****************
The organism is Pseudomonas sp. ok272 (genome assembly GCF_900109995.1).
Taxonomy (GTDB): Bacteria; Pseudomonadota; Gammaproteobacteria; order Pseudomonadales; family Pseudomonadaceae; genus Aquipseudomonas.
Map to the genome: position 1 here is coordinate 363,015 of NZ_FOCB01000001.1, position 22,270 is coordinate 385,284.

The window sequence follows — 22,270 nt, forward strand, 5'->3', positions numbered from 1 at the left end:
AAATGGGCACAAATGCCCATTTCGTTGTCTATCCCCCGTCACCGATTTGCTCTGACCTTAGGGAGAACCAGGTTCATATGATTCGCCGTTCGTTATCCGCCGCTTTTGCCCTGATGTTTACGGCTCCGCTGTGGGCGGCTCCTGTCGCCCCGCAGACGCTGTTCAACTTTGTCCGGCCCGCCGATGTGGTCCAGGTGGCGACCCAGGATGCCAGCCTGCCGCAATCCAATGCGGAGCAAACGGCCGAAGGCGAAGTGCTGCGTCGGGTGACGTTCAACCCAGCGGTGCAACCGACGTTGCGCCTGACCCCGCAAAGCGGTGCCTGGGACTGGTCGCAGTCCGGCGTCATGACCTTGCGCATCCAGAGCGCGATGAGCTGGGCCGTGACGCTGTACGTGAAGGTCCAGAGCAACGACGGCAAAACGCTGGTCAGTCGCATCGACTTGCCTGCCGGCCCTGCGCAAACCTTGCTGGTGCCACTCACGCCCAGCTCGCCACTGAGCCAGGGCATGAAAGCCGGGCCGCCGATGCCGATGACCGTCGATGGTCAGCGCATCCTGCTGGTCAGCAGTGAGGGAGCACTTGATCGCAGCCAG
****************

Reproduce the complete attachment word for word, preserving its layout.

The organism is Pseudomonas sp. ok272 (genome assembly GCF_900109995.1).
Taxonomy (GTDB): Bacteria; Pseudomonadota; Gammaproteobacteria; order Pseudomonadales; family Pseudomonadaceae; genus Aquipseudomonas.
Map to the genome: position 1 here is coordinate 363,015 of NZ_FOCB01000001.1, position 22,270 is coordinate 385,284.

The window sequence follows — 22,270 nt, forward strand, 5'->3', positions numbered from 1 at the left end:
AAATGGGCACAAATGCCCATTTCGTTGTCTATCCCCCGTCACCGATTTGCTCTGACCTTAGGGAGAACCAGGTTCATATGATTCGCCGTTCGTTATCCGCCGCTTTTGCCCTGATGTTTACGGCTCCGCTGTGGGCGGCTCCTGTCGCCCCGCAGACGCTGTTCAACTTTGTCCGGCCCGCCGATGTGGTCCAGGTGGCGACCCAGGATGCCAGCCTGCCGCAATCCAATGCGGAGCAAACGGCCGAAGGCGAAGTGCTGCGTCGGGTGACGTTCAACCCAGCGGTGCAACCGACGTTGCGCCTGACCCCGCAAAGCGGTGCCTGGGACTGGTCGCAGTCCGGCGTCATGACCTTGCGCATCCAGAGCGCGATGAGCTGGGCCGTGACGCTGTACGTGAAGGTCCAGAGCAACGACGGCAAAACGCTGGTCAGTCGCATCGACTTGCCTGCCGGCCCTGCGCAAACCTTGCTGGTGCCACTCACGCCCAGCTCGCCACTGAGCCAGGGCATGAAAGCCGGGCCGCCGATGCCGATGACCGTCGATGGTCAGCGCATCCTGCTGGTCAGCAGTGAGGGAGCACTTGATCGCAGCCAG